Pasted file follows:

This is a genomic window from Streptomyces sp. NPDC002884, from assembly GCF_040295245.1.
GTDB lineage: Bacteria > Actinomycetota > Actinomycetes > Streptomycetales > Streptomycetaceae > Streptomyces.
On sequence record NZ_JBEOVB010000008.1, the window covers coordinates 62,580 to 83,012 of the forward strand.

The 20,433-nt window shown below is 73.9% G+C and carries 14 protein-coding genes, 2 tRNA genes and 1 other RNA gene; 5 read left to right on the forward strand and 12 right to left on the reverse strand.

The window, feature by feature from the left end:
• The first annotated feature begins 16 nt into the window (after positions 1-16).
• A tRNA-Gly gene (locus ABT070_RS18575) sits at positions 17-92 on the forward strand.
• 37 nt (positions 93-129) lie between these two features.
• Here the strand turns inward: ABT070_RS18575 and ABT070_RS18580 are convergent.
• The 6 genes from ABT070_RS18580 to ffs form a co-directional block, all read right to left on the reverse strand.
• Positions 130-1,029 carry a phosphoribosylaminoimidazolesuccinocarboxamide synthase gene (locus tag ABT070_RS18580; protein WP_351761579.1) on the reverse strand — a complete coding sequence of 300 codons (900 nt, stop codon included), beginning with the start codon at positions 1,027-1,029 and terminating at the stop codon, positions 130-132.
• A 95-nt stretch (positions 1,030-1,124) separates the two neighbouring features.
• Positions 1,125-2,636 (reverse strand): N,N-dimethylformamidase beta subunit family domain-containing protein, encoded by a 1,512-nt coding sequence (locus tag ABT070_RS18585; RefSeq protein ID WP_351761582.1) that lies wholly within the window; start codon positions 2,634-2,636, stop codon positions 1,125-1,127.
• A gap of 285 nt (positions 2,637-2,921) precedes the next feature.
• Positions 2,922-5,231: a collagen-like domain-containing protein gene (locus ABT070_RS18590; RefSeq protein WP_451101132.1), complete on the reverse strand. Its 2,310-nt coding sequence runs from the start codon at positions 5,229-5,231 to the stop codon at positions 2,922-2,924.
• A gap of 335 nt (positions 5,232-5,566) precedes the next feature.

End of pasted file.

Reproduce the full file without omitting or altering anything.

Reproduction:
This is a genomic window from Streptomyces sp. NPDC002884, from assembly GCF_040295245.1.
GTDB lineage: Bacteria > Actinomycetota > Actinomycetes > Streptomycetales > Streptomycetaceae > Streptomyces.
On sequence record NZ_JBEOVB010000008.1, the window covers coordinates 62,580 to 83,012 of the forward strand.

The 20,433-nt window shown below is 73.9% G+C and carries 14 protein-coding genes, 2 tRNA genes and 1 other RNA gene; 5 read left to right on the forward strand and 12 right to left on the reverse strand.

The window, feature by feature from the left end:
• The first annotated feature begins 16 nt into the window (after positions 1-16).
• A tRNA-Gly gene (locus ABT070_RS18575) sits at positions 17-92 on the forward strand.
• 37 nt (positions 93-129) lie between these two features.
• Here the strand turns inward: ABT070_RS18575 and ABT070_RS18580 are convergent.
• The 6 genes from ABT070_RS18580 to ffs form a co-directional block, all read right to left on the reverse strand.
• Positions 130-1,029 carry a phosphoribosylaminoimidazolesuccinocarboxamide synthase gene (locus tag ABT070_RS18580; protein WP_351761579.1) on the reverse strand — a complete coding sequence of 300 codons (900 nt, stop codon included), beginning with the start codon at positions 1,027-1,029 and terminating at the stop codon, positions 130-132.
• A 95-nt stretch (positions 1,030-1,124) separates the two neighbouring features.
• Positions 1,125-2,636 (reverse strand): N,N-dimethylformamidase beta subunit family domain-containing protein, encoded by a 1,512-nt coding sequence (locus tag ABT070_RS18585; RefSeq protein ID WP_351761582.1) that lies wholly within the window; start codon positions 2,634-2,636, stop codon positions 1,125-1,127.
• A gap of 285 nt (positions 2,637-2,921) precedes the next feature.
• Positions 2,922-5,231: a collagen-like domain-containing protein gene (locus ABT070_RS18590; RefSeq protein WP_451101132.1), complete on the reverse strand. Its 2,310-nt coding sequence runs from the start codon at positions 5,229-5,231 to the stop codon at positions 2,922-2,924.
• A gap of 335 nt (positions 5,232-5,566) precedes the next feature.